As with your previous books, you've managed to capture the voice of the period. You get the idiom, dialect, and cadence of the language of the day on paper. How did you do your research?
I find the best way to get a feel for language and period is to read first person accounts—journals, letters, court transcripts. Eventually you start to hear voices in your head: patterns of speech, a different manner of thinking. My son once said, Mom talks to ghosts. And in a way I do.

 May 2011, Tiffany Smalley will follow in Caleb's footsteps and become only the second Vineyard Wampanoag to graduate from Harvard. Do you know if this will be celebrated?
In May Tiffany Smalley will become the first Vineyard Wampanoag since Caleb to receive an undergrad degree from Harvard College. (Others have received advanced degrees from the university's Kennedy school etc.) I'm not sure what Harvard has decided to do at this year's commencement, but I am hoping they will use the occasion to honor Caleb's fellow Wampanoag classmate, Joel Iacoomis, who completed the work for his degree but was murdered before he could attended the 1665 commencement ceremony.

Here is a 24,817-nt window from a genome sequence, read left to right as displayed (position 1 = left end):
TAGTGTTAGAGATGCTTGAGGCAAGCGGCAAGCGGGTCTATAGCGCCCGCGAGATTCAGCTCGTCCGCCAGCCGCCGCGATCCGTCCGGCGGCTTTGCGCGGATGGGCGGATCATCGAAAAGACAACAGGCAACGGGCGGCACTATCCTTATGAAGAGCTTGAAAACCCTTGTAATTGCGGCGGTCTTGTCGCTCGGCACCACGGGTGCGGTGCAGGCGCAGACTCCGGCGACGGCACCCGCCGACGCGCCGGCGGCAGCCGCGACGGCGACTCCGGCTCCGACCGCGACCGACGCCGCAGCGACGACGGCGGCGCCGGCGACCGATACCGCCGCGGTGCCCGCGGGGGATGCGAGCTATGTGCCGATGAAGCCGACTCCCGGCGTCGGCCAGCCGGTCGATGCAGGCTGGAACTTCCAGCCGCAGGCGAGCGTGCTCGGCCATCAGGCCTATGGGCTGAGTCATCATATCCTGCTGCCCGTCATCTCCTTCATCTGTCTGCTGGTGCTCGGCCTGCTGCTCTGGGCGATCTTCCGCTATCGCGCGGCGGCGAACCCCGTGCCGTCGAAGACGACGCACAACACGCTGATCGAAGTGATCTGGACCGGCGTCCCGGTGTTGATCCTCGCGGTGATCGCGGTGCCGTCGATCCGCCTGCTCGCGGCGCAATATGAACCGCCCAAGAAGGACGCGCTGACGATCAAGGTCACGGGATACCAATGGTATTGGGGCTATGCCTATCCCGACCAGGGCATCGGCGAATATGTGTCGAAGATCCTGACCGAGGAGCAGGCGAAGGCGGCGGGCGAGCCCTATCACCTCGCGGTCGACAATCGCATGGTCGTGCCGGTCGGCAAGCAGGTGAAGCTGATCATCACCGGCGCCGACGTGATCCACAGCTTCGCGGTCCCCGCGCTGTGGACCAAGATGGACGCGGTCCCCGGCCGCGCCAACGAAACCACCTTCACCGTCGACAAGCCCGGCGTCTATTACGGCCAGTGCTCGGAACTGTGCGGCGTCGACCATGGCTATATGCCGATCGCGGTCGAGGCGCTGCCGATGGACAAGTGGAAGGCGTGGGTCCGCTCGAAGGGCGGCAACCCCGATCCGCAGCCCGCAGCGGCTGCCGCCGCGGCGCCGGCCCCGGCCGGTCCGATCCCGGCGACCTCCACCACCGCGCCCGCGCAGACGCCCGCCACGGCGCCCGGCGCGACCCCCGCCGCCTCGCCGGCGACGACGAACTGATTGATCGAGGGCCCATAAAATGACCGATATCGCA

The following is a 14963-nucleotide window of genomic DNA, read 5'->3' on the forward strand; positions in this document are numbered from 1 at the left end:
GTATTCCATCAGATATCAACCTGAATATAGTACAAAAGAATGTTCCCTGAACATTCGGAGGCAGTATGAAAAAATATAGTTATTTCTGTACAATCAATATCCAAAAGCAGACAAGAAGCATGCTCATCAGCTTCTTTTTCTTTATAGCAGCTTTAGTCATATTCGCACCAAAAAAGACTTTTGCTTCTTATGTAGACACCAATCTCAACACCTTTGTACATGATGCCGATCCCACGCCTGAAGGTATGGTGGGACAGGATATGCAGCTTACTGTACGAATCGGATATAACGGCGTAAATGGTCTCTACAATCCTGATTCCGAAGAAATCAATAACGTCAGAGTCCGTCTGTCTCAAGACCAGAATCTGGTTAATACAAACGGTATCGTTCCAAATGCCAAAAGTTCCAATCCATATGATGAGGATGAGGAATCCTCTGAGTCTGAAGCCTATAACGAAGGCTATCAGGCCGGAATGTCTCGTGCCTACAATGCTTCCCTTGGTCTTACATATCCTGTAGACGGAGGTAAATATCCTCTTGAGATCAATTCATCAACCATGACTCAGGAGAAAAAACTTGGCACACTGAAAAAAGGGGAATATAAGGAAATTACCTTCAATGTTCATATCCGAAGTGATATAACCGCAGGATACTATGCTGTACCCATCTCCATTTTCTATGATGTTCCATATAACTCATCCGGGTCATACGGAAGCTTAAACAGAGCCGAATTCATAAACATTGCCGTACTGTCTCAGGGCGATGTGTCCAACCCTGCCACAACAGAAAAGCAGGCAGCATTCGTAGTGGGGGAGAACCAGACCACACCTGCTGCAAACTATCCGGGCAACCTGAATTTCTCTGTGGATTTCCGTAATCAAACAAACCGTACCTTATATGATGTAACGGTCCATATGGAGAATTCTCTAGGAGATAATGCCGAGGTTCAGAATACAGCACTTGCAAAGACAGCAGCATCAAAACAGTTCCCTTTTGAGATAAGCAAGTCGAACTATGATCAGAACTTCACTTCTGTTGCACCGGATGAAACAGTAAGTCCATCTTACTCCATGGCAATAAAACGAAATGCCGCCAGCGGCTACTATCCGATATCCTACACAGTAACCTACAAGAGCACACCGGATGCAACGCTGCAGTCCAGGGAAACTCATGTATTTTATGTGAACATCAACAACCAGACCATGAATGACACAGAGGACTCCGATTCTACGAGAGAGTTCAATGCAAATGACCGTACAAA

Stay tuned to The Burton Review for the book review of Caleb's Crossing!!

Mar 16, 2011

The Second Duchess by Elizabeth Loupas

Wednesday, March 16, 2011
The Second Duchess by Elizabeth Loupas
Paperback: 400 pages
Publisher: NAL Trade (March 1, 2011)
ISBN-13: 978-0451232151
Review copy provided by the publisher, thank you!
The Burton Review Rating: 4 stars